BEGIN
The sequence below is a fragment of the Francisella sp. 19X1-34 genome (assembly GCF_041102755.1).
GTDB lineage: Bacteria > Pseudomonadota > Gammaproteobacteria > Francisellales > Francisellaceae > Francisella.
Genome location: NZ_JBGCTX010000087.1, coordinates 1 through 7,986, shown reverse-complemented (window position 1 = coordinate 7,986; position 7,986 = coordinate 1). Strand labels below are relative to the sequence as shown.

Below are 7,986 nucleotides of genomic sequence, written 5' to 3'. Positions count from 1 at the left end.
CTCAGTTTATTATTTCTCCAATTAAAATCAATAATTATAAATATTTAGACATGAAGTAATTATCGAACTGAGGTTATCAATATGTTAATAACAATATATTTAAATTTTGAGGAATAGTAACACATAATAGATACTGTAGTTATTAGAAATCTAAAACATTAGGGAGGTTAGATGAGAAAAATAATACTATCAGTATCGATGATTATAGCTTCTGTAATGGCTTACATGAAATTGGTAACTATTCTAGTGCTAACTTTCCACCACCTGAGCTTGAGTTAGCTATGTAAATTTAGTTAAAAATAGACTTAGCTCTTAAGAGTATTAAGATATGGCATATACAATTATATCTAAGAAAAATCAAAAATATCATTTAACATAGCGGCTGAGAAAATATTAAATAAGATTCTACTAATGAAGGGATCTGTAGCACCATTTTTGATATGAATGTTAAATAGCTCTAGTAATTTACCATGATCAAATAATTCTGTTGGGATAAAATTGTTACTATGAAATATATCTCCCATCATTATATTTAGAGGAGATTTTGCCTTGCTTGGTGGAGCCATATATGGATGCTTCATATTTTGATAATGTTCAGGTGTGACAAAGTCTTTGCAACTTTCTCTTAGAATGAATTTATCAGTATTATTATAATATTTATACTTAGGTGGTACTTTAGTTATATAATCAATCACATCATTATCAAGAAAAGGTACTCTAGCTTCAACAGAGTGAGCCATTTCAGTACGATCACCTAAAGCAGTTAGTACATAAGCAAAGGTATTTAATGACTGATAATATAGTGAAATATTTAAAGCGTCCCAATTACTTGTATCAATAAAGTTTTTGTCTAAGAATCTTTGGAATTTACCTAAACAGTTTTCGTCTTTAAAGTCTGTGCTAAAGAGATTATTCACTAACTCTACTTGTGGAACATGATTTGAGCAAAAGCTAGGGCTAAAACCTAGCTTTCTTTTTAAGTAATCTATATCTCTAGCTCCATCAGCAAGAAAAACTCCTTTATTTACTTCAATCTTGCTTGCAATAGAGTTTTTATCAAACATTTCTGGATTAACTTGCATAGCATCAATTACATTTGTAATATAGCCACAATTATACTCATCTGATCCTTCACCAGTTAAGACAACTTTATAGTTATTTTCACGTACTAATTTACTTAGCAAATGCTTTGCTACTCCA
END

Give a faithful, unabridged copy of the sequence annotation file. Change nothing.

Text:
The sequence below is a fragment of the Francisella sp. 19X1-34 genome (assembly GCF_041102755.1).
GTDB lineage: Bacteria > Pseudomonadota > Gammaproteobacteria > Francisellales > Francisellaceae > Francisella.
Genome location: NZ_JBGCTX010000087.1, coordinates 1 through 7,986, shown reverse-complemented (window position 1 = coordinate 7,986; position 7,986 = coordinate 1). Strand labels below are relative to the sequence as shown.

Below are 7,986 nucleotides of genomic sequence, written 5' to 3'. Positions count from 1 at the left end.
CTCAGTTTATTATTTCTCCAATTAAAATCAATAATTATAAATATTTAGACATGAAGTAATTATCGAACTGAGGTTATCAATATGTTAATAACAATATATTTAAATTTTGAGGAATAGTAACACATAATAGATACTGTAGTTATTAGAAATCTAAAACATTAGGGAGGTTAGATGAGAAAAATAATACTATCAGTATCGATGATTATAGCTTCTGTAATGGCTTACATGAAATTGGTAACTATTCTAGTGCTAACTTTCCACCACCTGAGCTTGAGTTAGCTATGTAAATTTAGTTAAAAATAGACTTAGCTCTTAAGAGTATTAAGATATGGCATATACAATTATATCTAAGAAAAATCAAAAATATCATTTAACATAGCGGCTGAGAAAATATTAAATAAGATTCTACTAATGAAGGGATCTGTAGCACCATTTTTGATATGAATGTTAAATAGCTCTAGTAATTTACCATGATCAAATAATTCTGTTGGGATAAAATTGTTACTATGAAATATATCTCCCATCATTATATTTAGAGGAGATTTTGCCTTGCTTGGTGGAGCCATATATGGATGCTTCATATTTTGATAATGTTCAGGTGTGACAAAGTCTTTGCAACTTTCTCTTAGAATGAATTTATCAGTATTATTATAATATTTATACTTAGGTGGTACTTTAGTTATATAATCAATCACATCATTATCAAGAAAAGGTACTCTAGCTTCAACAGAGTGAGCCATTTCAGTACGATCACCTAAAGCAGTTAGTACATAAGCAAAGGTATTTAATGACTGATAATATAGTGAAATATTTAAAGCGTCCCAATTACTTGTATCAATAAAGTTTTTGTCTAAGAATCTTTGGAATTTACCTAAACAGTTTTCGTCTTTAAAGTCTGTGCTAAAGAGATTATTCACTAACTCTACTTGTGGAACATGATTTGAGCAAAAGCTAGGGCTAAAACCTAGCTTTCTTTTTAAGTAATCTATATCTCTAGCTCCATCAGCAAGAAAAACTCCTTTATTTACTTCAATCTTGCTTGCAATAGAGTTTTTATCAAACATTTCTGGATTAACTTGCATAGCATCAATTACATTTGTAATATAGCCACAATTATACTCATCTGATCCTTCACCAGTTAAGACAACTTTATAGTTATTTTCACGTACTAATTTACTTAGCAAATGCTTTGCTACTCCA